Thursday, November 11, 2004

"In his devotional lyric Gita Govinda (Love song of the dark lord), the twelfth-century poet Jayadeva tells the tumultuous love story of the cowherd god Krishna and his beloved Radha, a mortal whom later theologians elevated to divine status."(from the exhibit brochure)
Thus it begins:

"The sky is overcast by thick clouds. The woodlands are black with tamala trees. This boy Krishna is afraid of the gloom of the night. So, Oh Radha, take him home. Such was the command of Nanda, the herdsman. Thus arose the love of Radha and Krishna who, as they passed through the forest, sported in the bowers on the bank of the Yamuna."

There are 24 “Prabandha” or divisions, which tell of the love play, and the ache of separation between Krishna and Radha, used as an allegory for the yearning for and joy in unity with God in a devotional sense. The poem has lent itself to adaptation to dance, painting, music and temple worship. There is integration of the erotic in the concept of the consummation of this union between the two lovers, and union of devotee with the Divine.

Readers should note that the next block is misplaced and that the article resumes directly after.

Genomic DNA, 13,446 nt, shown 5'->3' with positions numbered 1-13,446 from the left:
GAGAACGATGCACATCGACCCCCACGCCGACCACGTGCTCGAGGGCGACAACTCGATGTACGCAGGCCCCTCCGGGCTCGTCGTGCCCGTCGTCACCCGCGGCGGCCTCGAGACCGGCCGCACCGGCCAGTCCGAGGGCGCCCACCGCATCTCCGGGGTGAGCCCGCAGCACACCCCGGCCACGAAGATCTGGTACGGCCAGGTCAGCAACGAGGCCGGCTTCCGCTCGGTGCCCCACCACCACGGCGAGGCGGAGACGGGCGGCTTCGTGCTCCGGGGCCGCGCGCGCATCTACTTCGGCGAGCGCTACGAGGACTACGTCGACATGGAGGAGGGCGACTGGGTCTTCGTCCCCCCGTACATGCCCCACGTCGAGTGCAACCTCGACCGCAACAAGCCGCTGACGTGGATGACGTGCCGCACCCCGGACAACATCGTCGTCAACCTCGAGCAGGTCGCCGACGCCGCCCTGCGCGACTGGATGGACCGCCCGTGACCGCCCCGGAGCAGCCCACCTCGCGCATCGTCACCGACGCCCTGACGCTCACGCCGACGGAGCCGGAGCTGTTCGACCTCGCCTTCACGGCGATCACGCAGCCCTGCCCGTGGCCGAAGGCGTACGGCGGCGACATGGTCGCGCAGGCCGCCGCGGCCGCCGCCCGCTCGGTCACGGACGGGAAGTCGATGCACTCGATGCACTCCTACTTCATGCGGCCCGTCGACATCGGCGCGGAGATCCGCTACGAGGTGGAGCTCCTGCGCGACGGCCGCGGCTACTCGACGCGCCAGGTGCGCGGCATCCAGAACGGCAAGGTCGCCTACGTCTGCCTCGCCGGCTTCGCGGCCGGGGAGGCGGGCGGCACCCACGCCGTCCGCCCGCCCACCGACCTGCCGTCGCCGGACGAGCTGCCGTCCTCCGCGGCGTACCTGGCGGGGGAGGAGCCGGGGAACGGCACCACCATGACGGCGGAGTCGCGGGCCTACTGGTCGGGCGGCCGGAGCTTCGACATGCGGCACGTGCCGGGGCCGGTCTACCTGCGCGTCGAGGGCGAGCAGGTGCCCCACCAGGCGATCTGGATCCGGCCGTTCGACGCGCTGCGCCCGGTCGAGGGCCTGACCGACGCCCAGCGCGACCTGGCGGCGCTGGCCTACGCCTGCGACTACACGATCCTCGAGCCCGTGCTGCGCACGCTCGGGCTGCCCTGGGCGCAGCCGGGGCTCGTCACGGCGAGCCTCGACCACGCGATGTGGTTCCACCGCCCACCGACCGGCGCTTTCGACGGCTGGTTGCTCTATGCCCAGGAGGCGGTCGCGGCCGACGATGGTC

"Wind from a lakeside garden
Coaxing buds on new asoka branches
Into clusters of scarlet flowers
Is only fanning the flames to burn me
This mountain
Of new mango blossoms
Humming with roving bumblebees
Is no comfort to me now, friend"

The vehicle of a friend or messenger gives both the poet and the painter access to portray the intimate feelings of the two lovers via their expression to an outside observer or sakhi who can cross the boundaries of their two worlds. The sakhi urges the lovers to unite.

“If you show a hungry person food, will it fill his stomach?
How can thirst be quenched by listening to the story of water?
You waste your days, O foolish one,
Looking at your beloved’s picture
Only by meeting him will you get pleasure.”

Leaving behind a cold desert of feelings in our other lives, it is this sensual poetry, these lush paintings which complete the act of seduction

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